Photographers, like many herding animals feel safety in numbers. Joining the huddle means you’ll get similar shots to everyone else. Move away and you’ll get a different shooting angle. Make a recce of the arena early to stake out the best spots and make adjustments to your plans if all the action seems to be happening elsewhere. Of course you can always try more drastic steps to get a different perspective on things. Shoot with a different camera, use film, drill a hole in the wall to make the hall in to one massive pinhole camera, go to the bar early and shoot drunk. If it isn’t just happening, give up and try another day. Creativity leaves us all at some time or another.
I treat Roller Derby like I would any other sport. Respect the skaters, refs and NSOs. Don’t get in their way. Only shoot from designated shooting positions. Don’t enter the bench areas, penalty box or wander on to the track while the game is in play. This includes time-outs. You wouldn’t get away with it at any professional sporting event, so why at a bout? And while all this may seem like common sense, I’ve seen so many people do it, just to get a shot. If you can’t get a shot, well, you just can’t get it.
Lastly, this may sound like I’m trying to teach your grandmother to suck eggs, but check your equipment before you set off. Are all the right lenses in the bag? Batteries charged? Memory cards wiped? There’s nothing worse than quickly fumbling to change the memory card over to get that next shot you can see coming, only to discover that it’s full and it’ll take you a minute or two to wipe. Shot missed. I’ve done it and I’ll probably do it again.
Public liability insurance
Shooting trackside has the potential to be dangerous. A speeding roller girl flying off the track could hit you before you have the chance to react. While your nice new lens may get damaged in the ensuing chaos the roller girl will probably come off worse, a circular lens print in her forehead. While the chance of this happening is small it is worth investing in public liability insurance to cover for these eventualities. This can be purchased for a small extra cost through your camera insurance company if your gear is covered. Lighting stands, tripods, miscellaneous bits of gear left trackside could all cause injury so it’s worth getting covered.
There is a huge debate over if this is acceptable or not. Some teams allow it other’s not. Unwritten rules seem to have been set in stone. For a deeper look at this subject see the blog post I wrote on photographing injuries here.
Don’t forget to have your wide-angle lens handy for the end of bout group photo. Having to run across the sports hall and back to fetch it from your camera bag could mean missing that shot. Spectators also generally gather round to get their own photos at this point so standing further back to get everyone in frame with that telephoto lens just wont happen. This is where IS (image stabilisation) can come in handy if your lens supports it. The subject isn’t moving so it’s one part of the bout you can use it.
If all else fails and you need that shot, faking it is a way out. We’ve all done it on shoots, tweaked images in Photoshop etc… so if the teams have time you could always set the shot up you need, it’s not ideal but who’s to know and I’m not telling.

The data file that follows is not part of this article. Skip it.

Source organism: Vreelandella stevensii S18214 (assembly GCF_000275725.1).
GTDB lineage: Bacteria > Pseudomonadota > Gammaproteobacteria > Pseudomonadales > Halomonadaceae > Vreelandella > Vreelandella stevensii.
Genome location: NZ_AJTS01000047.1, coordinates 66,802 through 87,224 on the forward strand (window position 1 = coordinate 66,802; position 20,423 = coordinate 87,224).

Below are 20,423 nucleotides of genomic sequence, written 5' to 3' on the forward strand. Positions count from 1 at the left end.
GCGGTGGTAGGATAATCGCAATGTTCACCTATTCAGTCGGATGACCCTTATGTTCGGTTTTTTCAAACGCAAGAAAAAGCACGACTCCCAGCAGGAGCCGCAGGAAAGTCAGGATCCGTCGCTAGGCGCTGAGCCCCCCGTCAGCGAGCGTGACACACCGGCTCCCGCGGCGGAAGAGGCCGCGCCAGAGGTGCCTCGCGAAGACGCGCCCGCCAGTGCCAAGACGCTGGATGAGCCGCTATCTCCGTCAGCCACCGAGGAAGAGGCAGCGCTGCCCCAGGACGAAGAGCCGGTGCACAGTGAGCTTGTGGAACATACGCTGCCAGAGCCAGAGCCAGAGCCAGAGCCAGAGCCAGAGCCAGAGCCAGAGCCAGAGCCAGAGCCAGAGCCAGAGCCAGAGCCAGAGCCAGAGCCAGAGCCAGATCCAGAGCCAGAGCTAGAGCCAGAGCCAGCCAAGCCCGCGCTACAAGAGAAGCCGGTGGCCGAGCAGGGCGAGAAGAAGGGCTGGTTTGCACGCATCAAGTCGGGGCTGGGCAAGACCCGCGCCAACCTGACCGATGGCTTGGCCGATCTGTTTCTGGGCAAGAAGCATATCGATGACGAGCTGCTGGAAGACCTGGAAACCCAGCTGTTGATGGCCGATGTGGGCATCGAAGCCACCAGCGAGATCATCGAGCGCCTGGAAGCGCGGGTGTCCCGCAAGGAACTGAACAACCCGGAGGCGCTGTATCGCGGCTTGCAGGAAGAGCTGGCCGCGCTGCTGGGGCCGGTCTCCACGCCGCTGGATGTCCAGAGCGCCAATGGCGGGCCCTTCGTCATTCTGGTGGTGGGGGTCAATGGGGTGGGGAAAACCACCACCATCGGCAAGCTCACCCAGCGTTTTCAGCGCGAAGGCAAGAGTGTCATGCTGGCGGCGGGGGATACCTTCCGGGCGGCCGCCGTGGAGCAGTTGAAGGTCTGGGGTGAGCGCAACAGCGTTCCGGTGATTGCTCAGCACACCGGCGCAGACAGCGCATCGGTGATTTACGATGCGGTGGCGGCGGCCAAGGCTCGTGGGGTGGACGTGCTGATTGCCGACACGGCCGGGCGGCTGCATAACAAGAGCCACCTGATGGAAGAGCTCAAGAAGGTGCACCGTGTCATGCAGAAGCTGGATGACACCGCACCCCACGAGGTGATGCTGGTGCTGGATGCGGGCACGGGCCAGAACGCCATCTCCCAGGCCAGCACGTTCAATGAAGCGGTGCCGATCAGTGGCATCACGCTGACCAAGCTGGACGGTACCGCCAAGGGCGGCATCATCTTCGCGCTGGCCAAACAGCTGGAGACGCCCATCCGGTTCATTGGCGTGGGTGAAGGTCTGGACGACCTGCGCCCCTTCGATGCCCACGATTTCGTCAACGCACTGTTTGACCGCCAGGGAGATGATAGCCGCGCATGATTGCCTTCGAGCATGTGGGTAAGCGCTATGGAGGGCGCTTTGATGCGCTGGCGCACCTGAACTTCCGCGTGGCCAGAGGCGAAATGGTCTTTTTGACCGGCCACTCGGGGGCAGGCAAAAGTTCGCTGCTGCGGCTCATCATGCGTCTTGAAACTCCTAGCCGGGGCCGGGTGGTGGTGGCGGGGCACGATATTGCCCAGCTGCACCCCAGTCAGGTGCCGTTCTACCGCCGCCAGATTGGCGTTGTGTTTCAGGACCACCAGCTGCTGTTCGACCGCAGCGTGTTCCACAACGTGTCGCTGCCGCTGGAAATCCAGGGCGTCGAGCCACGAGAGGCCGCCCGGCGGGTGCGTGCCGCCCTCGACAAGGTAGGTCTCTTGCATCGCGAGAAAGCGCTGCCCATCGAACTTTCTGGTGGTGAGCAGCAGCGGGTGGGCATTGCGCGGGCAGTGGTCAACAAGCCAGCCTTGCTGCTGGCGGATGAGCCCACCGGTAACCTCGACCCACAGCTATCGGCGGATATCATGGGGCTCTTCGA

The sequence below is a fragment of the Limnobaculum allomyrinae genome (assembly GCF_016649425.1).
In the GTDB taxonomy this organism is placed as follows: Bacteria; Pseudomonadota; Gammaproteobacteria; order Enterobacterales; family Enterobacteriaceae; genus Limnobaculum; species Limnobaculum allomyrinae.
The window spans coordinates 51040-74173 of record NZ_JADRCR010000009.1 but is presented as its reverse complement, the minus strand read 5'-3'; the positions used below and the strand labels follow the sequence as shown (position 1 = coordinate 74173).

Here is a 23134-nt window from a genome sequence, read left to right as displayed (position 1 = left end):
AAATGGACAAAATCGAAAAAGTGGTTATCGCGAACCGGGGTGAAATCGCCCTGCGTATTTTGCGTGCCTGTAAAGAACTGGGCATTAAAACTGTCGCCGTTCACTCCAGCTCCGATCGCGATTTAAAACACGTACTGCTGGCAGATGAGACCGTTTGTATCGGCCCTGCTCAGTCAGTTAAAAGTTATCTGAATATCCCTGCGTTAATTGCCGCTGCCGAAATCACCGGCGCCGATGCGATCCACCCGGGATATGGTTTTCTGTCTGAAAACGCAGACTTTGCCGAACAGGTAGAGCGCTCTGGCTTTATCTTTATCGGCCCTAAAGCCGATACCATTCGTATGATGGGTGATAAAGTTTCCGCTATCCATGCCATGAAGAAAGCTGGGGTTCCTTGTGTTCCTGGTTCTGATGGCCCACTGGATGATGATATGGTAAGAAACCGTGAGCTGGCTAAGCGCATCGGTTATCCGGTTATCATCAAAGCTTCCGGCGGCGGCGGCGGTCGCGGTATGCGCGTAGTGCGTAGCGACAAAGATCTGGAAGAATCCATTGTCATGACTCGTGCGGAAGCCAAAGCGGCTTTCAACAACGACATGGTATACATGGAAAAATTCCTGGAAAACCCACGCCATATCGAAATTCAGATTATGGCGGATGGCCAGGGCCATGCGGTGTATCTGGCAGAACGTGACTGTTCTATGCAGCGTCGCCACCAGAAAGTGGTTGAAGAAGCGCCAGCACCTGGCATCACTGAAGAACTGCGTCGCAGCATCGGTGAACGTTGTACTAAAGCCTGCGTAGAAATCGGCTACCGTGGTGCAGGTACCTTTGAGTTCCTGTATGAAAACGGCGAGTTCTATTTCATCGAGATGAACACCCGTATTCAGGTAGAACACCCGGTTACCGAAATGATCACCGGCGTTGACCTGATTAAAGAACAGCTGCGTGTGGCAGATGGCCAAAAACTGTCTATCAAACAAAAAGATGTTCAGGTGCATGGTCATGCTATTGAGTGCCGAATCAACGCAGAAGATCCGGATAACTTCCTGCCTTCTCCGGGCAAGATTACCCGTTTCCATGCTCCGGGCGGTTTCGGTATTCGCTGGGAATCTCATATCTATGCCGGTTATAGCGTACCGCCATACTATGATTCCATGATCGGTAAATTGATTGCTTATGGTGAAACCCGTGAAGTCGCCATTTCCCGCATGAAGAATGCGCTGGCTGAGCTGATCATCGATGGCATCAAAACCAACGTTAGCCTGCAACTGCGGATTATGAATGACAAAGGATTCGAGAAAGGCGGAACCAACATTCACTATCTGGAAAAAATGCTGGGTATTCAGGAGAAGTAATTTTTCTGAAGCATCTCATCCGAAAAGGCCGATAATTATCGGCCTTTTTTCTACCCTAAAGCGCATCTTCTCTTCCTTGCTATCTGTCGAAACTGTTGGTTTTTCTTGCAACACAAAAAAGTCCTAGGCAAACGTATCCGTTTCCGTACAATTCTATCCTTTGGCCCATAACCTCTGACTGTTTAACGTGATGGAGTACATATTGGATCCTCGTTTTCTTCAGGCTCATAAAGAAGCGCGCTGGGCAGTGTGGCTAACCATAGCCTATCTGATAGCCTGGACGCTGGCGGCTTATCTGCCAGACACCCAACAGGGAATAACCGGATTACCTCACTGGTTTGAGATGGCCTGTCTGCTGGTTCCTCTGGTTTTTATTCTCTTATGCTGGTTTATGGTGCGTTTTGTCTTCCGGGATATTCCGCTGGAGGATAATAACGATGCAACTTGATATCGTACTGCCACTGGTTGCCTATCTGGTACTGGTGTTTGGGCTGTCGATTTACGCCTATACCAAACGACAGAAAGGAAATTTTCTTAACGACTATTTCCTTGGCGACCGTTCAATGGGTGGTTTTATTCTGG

Once you’ve got back home and processed your shots it’s tempting to dump them all on to your website or Flickr etc... just because you can. But do viewers really want to see the same shot over and over again? I am as guilty as the next person but I’m trying to become more ruthless on my edit. Anything over/under exposed or blurred gets cut, bad composition gets cut, multiples, cut. If I could sum up the bout in one picture I’d be more than happy. Bad pictures will drag your best down with them. As the saying goes, less is more.
I have used Photoshop for many years for editing photos. However I have been converted to Capture One by Phase One. It is excellent for batching files, especially RAW files and gives you the ability to fine tune images better than the RAW plugin for Photoshop. Highly recommended and I'm not on commission! You can download a free trail of Capture One here.
One final point
To get better shots go life drawing. Okay, so this seems a bit random. But I believe that drawing underpins all art practice. It trains your eye to see things better, helps define composition and allows you to make mistakes and correct them, all of which I feel is useful in photography.
Drawing underpins all artistic pursuits. Image left, Hands, A1 pencil, image right, Hannah, A1 pencil © Jason Ruffell.
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You don't always have to shoot digital. Film has it's own challenges and allows you to break away from your usual routine.
You don't need hundreds of lenses, a couple is often enough at most venues.
Although you can convert images to black and white in processing, if this is your aim, set your camera to black and white mode at the venue as you will often look for different shots/light to show off this medium.
Old manual focus lenses can be modifed to fit most DSLRs. It a cheap way to get some interesting effects. This was shot on an old Russian Zenitar 8mm fisheye lens. Wide open at f2.8 it's very soft but stopped down to f5.6 it sharpens up considerably. A screw driver, a file and some wet and dry was all that was needed to modify it to use it on a digital SLR.